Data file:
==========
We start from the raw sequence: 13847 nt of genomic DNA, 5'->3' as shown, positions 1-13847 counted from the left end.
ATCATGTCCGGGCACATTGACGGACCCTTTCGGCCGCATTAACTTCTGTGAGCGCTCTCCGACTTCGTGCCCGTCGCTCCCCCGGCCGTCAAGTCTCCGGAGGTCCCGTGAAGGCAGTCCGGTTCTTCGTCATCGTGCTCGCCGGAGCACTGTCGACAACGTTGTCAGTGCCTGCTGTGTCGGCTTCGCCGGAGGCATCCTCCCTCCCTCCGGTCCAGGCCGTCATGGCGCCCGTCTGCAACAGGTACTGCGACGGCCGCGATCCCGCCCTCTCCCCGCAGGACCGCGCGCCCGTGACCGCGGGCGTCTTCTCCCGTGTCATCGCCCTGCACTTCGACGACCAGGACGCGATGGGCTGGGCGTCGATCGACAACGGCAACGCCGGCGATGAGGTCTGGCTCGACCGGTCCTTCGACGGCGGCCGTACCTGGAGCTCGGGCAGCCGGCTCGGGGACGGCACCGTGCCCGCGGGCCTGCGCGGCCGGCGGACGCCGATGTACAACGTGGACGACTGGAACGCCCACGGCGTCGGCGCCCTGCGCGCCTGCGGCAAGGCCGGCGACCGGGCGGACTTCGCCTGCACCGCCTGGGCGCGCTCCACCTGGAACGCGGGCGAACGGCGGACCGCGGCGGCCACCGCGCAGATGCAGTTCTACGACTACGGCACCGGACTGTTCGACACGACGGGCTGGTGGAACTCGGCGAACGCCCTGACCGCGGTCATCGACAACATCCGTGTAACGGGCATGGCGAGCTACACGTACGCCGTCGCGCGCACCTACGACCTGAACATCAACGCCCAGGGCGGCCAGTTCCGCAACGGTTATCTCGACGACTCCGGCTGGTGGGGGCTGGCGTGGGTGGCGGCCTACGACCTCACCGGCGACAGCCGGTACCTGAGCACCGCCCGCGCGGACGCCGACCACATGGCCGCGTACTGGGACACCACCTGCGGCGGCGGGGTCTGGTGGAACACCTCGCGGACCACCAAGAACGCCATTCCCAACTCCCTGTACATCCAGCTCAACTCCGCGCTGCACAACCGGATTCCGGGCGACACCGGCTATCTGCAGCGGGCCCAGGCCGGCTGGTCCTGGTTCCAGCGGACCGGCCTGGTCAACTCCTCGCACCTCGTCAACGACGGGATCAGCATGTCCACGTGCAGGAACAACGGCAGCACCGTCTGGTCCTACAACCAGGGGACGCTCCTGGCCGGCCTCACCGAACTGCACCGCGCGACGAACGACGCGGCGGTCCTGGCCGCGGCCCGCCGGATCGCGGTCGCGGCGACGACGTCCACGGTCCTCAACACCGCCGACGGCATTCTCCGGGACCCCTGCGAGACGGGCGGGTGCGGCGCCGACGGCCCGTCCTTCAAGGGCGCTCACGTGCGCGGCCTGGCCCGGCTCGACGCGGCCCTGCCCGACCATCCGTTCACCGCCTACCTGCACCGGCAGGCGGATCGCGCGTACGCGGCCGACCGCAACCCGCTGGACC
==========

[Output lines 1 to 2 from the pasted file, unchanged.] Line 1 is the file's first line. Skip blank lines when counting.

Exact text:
We start from the raw sequence: 13847 nt of genomic DNA, 5'->3' as shown, positions 1-13847 counted from the left end.
ATCATGTCCGGGCACATTGACGGACCCTTTCGGCCGCATTAACTTCTGTGAGCGCTCTCCGACTTCGTGCCCGTCGCTCCCCCGGCCGTCAAGTCTCCGGAGGTCCCGTGAAGGCAGTCCGGTTCTTCGTCATCGTGCTCGCCGGAGCACTGTCGACAACGTTGTCAGTGCCTGCTGTGTCGGCTTCGCCGGAGGCATCCTCCCTCCCTCCGGTCCAGGCCGTCATGGCGCCCGTCTGCAACAGGTACTGCGACGGCCGCGATCCCGCCCTCTCCCCGCAGGACCGCGCGCCCGTGACCGCGGGCGTCTTCTCCCGTGTCATCGCCCTGCACTTCGACGACCAGGACGCGATGGGCTGGGCGTCGATCGACAACGGCAACGCCGGCGATGAGGTCTGGCTCGACCGGTCCTTCGACGGCGGCCGTACCTGGAGCTCGGGCAGCCGGCTCGGGGACGGCACCGTGCCCGCGGGCCTGCGCGGCCGGCGGACGCCGATGTACAACGTGGACGACTGGAACGCCCACGGCGTCGGCGCCCTGCGCGCCTGCGGCAAGGCCGGCGACCGGGCGGACTTCGCCTGCACCGCCTGGGCGCGCTCCACCTGGAACGCGGGCGAACGGCGGACCGCGGCGGCCACCGCGCAGATGCAGTTCTACGACTACGGCACCGGACTGTTCGACACGACGGGCTGGTGGAACTCGGCGAACGCCCTGACCGCGGTCATCGACAACATCCGTGTAACGGGCATGGCGAGCTACACGTACGCCGTCGCGCGCACCTACGACCTGAACATCAACGCCCAGGGCGGCCAGTTCCGCAACGGTTATCTCGACGACTCCGGCTGGTGGGGGCTGGCGTGGGTGGCGGCCTACGACCTCACCGGCGACAGCCGGTACCTGAGCACCGCCCGCGCGGACGCCGACCACATGGCCGCGTACTGGGACACCACCTGCGGCGGCGGGGTCTGGTGGAACACCTCGCGGACCACCAAGAACGCCATTCCCAACTCCCTGTACATCCAGCTCAACTCCGCGCTGCACAACCGGATTCCGGGCGACACCGGCTATCTGCAGCGGGCCCAGGCCGGCTGGTCCTGGTTCCAGCGGACCGGCCTGGTCAACTCCTCGCACCTCGTCAACGACGGGATCAGCATGTCCACGTGCAGGAACAACGGCAGCACCGTCTGGTCCTACAACCAGGGGACGCTCCTGGCCGGCCTCACCGAACTGCACCGCGCGACGAACGACGCGGCGGTCCTGGCCGCGGCCCGCCGGATCGCGGTCGCGGCGACGACGTCCACGGTCCTCAACACCGCCGACGGCATTCTCCGGGACCCCTGCGAGACGGGCGGGTGCGGCGCCGACGGCCCGTCCTTCAAGGGCGCTCACGTGCGCGGCCTGGCCCGGCTCGACGCGGCCCTGCCCGACCATCCGTTCACCGCCTACCTGCACCGGCAGGCGGATCGCGCGTACGCGGCCGACCGCAACCCGCTGGACC